A new redistricting map for the San Diego Unified School District that would create more voting sub-districts in which the majority is people of color is creating controversy among parents.
Redistricting happens every 10 years after the census. As San Diego has changed over the last 10 years, so too have the size and makeup of San Diego Unified’ s sub-districts -- A through E.
“We now have significant disparity in total population, so that three districts north of [Interstate 8] have a larger population than the two districts south of [I-8],” SDUSD Board President Richard Barrera.
He said the goal of redistricting is to not only balance the total population among all districts, but also to keep neighborhoods or communities of interest together and have diverse representation.
“White people in total represent a little under 40% of the population throughout San Diego Unified,” Barrera said. “And certainly about three-quarters of students in our district are students of color. I think the committee is trying to create five districts that, again, more accurately represent the overall diversity of San Diego Unified.”
Why is that important? Besides decisions about curriculum and budgets, the board also makes decisions about where resources go. In a district with a high percentage of students living in poverty, students who are English language learners and students with other challenges, a diverse board is needed, Barrera said.
“You want a board that gets it. You want a board that understands the needs of our students and can make those decisions based on needs, as opposed to a board that is distant from the reality of where our student live," he said.
Currently there are two sub-districts that are majority white. In the map presented to the board Tuesday night, one of those sub-districts will remain majority white and the other will become a district that has a white population just under 50%, making it a majority-minority district.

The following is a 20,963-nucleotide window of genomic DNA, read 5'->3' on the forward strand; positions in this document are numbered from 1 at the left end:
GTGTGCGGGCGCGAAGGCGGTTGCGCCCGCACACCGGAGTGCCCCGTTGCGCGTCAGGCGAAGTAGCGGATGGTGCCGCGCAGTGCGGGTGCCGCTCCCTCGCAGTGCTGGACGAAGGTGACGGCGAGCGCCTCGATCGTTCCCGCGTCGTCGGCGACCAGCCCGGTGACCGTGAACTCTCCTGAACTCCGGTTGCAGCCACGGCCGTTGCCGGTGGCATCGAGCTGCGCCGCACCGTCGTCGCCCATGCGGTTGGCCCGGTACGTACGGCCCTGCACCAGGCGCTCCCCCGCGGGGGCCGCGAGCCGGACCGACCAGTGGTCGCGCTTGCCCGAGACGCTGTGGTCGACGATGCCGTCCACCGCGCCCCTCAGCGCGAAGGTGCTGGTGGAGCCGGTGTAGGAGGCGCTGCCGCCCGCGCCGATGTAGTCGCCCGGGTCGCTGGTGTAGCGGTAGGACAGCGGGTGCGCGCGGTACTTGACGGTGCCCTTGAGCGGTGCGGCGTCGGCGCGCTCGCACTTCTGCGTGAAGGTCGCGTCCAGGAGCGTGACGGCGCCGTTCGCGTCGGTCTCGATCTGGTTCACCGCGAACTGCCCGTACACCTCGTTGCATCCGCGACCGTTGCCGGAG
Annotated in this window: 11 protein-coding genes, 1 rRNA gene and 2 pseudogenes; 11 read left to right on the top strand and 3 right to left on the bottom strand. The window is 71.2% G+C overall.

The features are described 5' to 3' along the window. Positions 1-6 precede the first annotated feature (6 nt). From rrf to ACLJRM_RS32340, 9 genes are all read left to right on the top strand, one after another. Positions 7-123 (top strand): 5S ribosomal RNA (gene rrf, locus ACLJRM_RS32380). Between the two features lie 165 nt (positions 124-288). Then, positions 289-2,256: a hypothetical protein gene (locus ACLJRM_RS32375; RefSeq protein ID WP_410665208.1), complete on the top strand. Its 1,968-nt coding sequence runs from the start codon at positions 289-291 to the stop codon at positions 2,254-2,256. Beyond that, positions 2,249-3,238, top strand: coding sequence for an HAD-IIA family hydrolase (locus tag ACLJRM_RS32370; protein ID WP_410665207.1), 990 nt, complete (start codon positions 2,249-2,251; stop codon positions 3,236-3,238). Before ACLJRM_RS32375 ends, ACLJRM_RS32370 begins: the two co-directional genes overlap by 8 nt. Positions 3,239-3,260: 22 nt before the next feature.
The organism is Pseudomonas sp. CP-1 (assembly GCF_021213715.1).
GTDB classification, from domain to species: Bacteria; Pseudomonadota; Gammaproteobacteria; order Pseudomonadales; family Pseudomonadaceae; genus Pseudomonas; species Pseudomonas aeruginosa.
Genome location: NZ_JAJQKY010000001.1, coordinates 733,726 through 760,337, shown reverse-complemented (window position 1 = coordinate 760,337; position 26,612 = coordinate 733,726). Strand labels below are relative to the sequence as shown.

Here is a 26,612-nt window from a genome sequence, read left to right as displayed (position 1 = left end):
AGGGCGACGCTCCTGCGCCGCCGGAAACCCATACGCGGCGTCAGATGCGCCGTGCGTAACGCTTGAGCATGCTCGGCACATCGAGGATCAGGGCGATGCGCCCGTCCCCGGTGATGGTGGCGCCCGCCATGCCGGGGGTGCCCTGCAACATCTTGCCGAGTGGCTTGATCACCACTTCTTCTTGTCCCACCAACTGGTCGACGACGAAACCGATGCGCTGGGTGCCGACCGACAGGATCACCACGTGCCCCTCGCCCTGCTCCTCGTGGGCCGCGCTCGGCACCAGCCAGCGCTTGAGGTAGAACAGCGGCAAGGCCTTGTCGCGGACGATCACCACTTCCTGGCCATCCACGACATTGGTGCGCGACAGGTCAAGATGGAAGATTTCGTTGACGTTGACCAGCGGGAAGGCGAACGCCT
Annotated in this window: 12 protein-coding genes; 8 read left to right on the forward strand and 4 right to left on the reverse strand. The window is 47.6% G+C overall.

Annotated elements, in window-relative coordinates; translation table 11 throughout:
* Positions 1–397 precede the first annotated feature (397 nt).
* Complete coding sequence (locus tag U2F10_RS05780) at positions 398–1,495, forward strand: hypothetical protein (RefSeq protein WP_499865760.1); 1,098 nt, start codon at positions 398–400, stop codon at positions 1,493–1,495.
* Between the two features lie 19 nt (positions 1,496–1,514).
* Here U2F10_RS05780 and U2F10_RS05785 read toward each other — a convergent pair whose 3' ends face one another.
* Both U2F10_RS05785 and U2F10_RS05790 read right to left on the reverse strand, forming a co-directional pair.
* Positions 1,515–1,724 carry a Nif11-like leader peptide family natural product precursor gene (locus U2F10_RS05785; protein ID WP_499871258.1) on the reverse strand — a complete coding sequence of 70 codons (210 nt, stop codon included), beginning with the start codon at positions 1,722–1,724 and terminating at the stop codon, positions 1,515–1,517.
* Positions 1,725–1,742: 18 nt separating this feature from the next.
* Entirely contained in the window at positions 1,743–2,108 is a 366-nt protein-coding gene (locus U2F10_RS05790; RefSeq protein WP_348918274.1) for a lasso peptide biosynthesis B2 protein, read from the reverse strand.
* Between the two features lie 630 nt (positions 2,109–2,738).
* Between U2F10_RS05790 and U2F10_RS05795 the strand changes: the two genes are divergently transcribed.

Scripps Ranch is currently in sub-district B, but under the proposed map it would move to sub-district A.
“The main pain today is Scripps Ranch wouldn’t get a vote,” said Marlon Gardinera, a Scripps Ranch resident and football coach at Scripps Ranch High.
He said the redistricting change would also mean Scripps Ranch residents would not get to vote for school board until 2024, and he would not be able to run for school board in sub-district B as he had hoped.
“San Diego is one of those places where I think a minority can run in a majority white district and win," Gardinera, who is Black, said. “The idea you have to manipulate it to keep that from happening… it’s too much. It’s government manipulation.”
“The redistricting process cannot be concerned about incumbents and should not be concerned about where a candidate lives,” said Andrea Guerrero, the executive director of Alliance San Diego, a nonprofit promoting inclusive democrac. Guerrero is also a member of the committee that helped draw the proposed redistricting map.
“The redistricting process should only be concerned with equal representation, making sure that the five districts are equally balanced in population and also that they are contiguous.”
She noted Scripps Ranch is separated from those in its sub-district by an air field, and a goal of redistricting is to keep communities of interest together.
Guerrero is a parent of a student in sub-district D, south of I-8.
“I, as a parent, want to know the school board members reflect the area where I live and they are sharing my voice, so redistricting is the opportunity to make sure that happens," she said.
Gardinera is a parent of students in sub-district B, north of Interstate 8.
"The idea that a government agency can manipulate outcomes essentially for future elections doesn’t always work in favor of people of color, so when you see it happen supposedly in the name of people of color, it’s equally concerning for me, to have an entity decide that fate," he said.
The board is scheduled to vote on the redistricting map Dec. 14.